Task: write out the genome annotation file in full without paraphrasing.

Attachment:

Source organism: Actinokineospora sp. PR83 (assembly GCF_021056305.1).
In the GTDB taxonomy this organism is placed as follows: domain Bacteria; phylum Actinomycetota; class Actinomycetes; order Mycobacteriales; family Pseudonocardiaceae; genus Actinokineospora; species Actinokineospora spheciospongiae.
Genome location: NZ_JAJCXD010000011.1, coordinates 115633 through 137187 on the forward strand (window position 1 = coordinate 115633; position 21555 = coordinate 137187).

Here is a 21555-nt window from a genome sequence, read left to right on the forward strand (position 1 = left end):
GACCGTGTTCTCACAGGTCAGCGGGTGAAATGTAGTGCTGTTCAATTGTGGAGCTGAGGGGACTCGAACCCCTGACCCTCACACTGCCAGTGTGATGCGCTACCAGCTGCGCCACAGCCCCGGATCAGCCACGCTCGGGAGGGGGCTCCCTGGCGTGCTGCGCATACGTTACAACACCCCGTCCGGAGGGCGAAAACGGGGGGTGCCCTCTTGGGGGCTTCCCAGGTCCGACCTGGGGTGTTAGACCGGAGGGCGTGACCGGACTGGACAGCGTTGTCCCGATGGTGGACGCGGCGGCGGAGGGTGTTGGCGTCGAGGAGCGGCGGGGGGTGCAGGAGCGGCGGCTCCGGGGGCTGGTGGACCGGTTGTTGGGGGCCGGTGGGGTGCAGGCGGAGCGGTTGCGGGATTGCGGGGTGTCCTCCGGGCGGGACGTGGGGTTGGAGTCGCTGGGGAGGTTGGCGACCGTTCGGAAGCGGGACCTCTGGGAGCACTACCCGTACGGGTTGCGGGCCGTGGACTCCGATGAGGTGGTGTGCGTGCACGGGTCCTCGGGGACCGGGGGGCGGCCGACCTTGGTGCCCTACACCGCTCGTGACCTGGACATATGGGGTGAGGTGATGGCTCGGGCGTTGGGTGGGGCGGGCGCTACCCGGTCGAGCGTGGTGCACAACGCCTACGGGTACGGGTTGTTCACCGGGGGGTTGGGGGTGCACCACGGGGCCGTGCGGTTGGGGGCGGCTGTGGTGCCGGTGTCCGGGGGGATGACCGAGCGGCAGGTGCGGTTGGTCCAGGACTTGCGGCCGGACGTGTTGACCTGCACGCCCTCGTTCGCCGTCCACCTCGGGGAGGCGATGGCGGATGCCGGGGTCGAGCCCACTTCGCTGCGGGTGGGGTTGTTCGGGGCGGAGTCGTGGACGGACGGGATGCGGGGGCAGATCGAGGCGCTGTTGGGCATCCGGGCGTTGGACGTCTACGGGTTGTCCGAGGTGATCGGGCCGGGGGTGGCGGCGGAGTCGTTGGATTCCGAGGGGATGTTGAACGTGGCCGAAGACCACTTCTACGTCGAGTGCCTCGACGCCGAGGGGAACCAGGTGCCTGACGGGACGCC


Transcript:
Source organism: Actinokineospora sp. PR83 (assembly GCF_021056305.1).
In the GTDB taxonomy this organism is placed as follows: domain Bacteria; phylum Actinomycetota; class Actinomycetes; order Mycobacteriales; family Pseudonocardiaceae; genus Actinokineospora; species Actinokineospora spheciospongiae.
Genome location: NZ_JAJCXD010000011.1, coordinates 115633 through 137187 on the forward strand (window position 1 = coordinate 115633; position 21555 = coordinate 137187).

Here is a 21555-nt window from a genome sequence, read left to right on the forward strand (position 1 = left end):
GACCGTGTTCTCACAGGTCAGCGGGTGAAATGTAGTGCTGTTCAATTGTGGAGCTGAGGGGACTCGAACCCCTGACCCTCACACTGCCAGTGTGATGCGCTACCAGCTGCGCCACAGCCCCGGATCAGCCACGCTCGGGAGGGGGCTCCCTGGCGTGCTGCGCATACGTTACAACACCCCGTCCGGAGGGCGAAAACGGGGGGTGCCCTCTTGGGGGCTTCCCAGGTCCGACCTGGGGTGTTAGACCGGAGGGCGTGACCGGACTGGACAGCGTTGTCCCGATGGTGGACGCGGCGGCGGAGGGTGTTGGCGTCGAGGAGCGGCGGGGGGTGCAGGAGCGGCGGCTCCGGGGGCTGGTGGACCGGTTGTTGGGGGCCGGTGGGGTGCAGGCGGAGCGGTTGCGGGATTGCGGGGTGTCCTCCGGGCGGGACGTGGGGTTGGAGTCGCTGGGGAGGTTGGCGACCGTTCGGAAGCGGGACCTCTGGGAGCACTACCCGTACGGGTTGCGGGCCGTGGACTCCGATGAGGTGGTGTGCGTGCACGGGTCCTCGGGGACCGGGGGGCGGCCGACCTTGGTGCCCTACACCGCTCGTGACCTGGACATATGGGGTGAGGTGATGGCTCGGGCGTTGGGTGGGGCGGGCGCTACCCGGTCGAGCGTGGTGCACAACGCCTACGGGTACGGGTTGTTCACCGGGGGGTTGGGGGTGCACCACGGGGCCGTGCGGTTGGGGGCGGCTGTGGTGCCGGTGTCCGGGGGGATGACCGAGCGGCAGGTGCGGTTGGTCCAGGACTTGCGGCCGGACGTGTTGACCTGCACGCCCTCGTTCGCCGTCCACCTCGGGGAGGCGATGGCGGATGCCGGGGTCGAGCCCACTTCGCTGCGGGTGGGGTTGTTCGGGGCGGAGTCGTGGACGGACGGGATGCGGGGGCAGATCGAGGCGCTGTTGGGCATCCGGGCGTTGGACGTCTACGGGTTGTCCGAGGTGATCGGGCCGGGGGTGGCGGCGGAGTCGTTGGATTCCGAGGGGATGTTGAACGTGGCCGAAGACCACTTCTACGTCGAGTGCCTCGACGCCGAGGGGAACCAGGTGCCTGACGGGACGCC